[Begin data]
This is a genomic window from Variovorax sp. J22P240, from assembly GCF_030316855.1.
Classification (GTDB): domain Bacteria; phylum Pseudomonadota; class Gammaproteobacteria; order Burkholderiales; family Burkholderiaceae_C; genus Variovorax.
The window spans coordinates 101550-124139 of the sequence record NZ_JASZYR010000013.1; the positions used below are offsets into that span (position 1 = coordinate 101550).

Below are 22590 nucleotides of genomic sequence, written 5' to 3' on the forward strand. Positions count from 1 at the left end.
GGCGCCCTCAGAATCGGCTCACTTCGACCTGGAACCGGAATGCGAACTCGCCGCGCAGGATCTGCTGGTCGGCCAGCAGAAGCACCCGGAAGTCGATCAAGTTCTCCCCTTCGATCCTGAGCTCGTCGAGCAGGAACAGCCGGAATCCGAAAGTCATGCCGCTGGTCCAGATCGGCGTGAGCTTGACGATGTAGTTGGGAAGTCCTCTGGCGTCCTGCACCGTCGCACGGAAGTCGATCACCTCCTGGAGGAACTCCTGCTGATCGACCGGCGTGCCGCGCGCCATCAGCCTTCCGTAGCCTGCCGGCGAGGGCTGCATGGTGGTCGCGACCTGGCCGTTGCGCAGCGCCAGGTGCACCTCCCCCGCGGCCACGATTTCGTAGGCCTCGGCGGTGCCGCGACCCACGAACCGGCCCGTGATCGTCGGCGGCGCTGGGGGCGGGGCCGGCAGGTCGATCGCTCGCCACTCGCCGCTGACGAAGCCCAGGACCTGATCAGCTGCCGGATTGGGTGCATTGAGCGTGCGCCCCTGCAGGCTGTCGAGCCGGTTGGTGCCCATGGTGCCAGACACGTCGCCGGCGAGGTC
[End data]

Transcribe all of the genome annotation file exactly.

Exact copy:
This is a genomic window from Variovorax sp. J22P240, from assembly GCF_030316855.1.
Classification (GTDB): domain Bacteria; phylum Pseudomonadota; class Gammaproteobacteria; order Burkholderiales; family Burkholderiaceae_C; genus Variovorax.
The window spans coordinates 101550-124139 of the sequence record NZ_JASZYR010000013.1; the positions used below are offsets into that span (position 1 = coordinate 101550).

Below are 22590 nucleotides of genomic sequence, written 5' to 3' on the forward strand. Positions count from 1 at the left end.
GGCGCCCTCAGAATCGGCTCACTTCGACCTGGAACCGGAATGCGAACTCGCCGCGCAGGATCTGCTGGTCGGCCAGCAGAAGCACCCGGAAGTCGATCAAGTTCTCCCCTTCGATCCTGAGCTCGTCGAGCAGGAACAGCCGGAATCCGAAAGTCATGCCGCTGGTCCAGATCGGCGTGAGCTTGACGATGTAGTTGGGAAGTCCTCTGGCGTCCTGCACCGTCGCACGGAAGTCGATCACCTCCTGGAGGAACTCCTGCTGATCGACCGGCGTGCCGCGCGCCATCAGCCTTCCGTAGCCTGCCGGCGAGGGCTGCATGGTGGTCGCGACCTGGCCGTTGCGCAGCGCCAGGTGCACCTCCCCCGCGGCCACGATTTCGTAGGCCTCGGCGGTGCCGCGACCCACGAACCGGCCCGTGATCGTCGGCGGCGCTGGGGGCGGGGCCGGCAGGTCGATCGCTCGCCACTCGCCGCTGACGAAGCCCAGGACCTGATCAGCTGCCGGATTGGGTGCATTGAGCGTGCGCCCCTGCAGGCTGTCGAGCCGGTTGGTGCCCATGGTGCCAGACACGTCGCCGGCGAGGTC